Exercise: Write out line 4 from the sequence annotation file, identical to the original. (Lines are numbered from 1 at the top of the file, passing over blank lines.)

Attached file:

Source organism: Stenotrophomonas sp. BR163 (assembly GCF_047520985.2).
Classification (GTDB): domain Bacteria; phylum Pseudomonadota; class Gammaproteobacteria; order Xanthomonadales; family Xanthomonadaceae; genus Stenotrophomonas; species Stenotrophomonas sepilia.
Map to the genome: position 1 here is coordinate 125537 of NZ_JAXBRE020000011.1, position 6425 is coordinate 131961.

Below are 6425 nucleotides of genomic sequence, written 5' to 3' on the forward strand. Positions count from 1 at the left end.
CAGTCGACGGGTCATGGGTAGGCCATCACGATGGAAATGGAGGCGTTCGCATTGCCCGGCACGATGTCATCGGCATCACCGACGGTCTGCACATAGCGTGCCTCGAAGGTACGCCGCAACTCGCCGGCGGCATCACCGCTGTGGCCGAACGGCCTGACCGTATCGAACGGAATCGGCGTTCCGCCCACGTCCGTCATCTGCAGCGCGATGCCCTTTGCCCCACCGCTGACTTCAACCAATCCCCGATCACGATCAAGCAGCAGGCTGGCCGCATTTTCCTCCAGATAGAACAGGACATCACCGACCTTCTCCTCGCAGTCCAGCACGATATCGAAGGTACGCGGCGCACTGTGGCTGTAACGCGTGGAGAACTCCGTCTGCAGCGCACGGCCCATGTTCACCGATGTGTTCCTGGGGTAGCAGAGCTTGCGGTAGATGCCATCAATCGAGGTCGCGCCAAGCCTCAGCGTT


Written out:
Below are 6425 nucleotides of genomic sequence, written 5' to 3' on the forward strand. Positions count from 1 at the left end.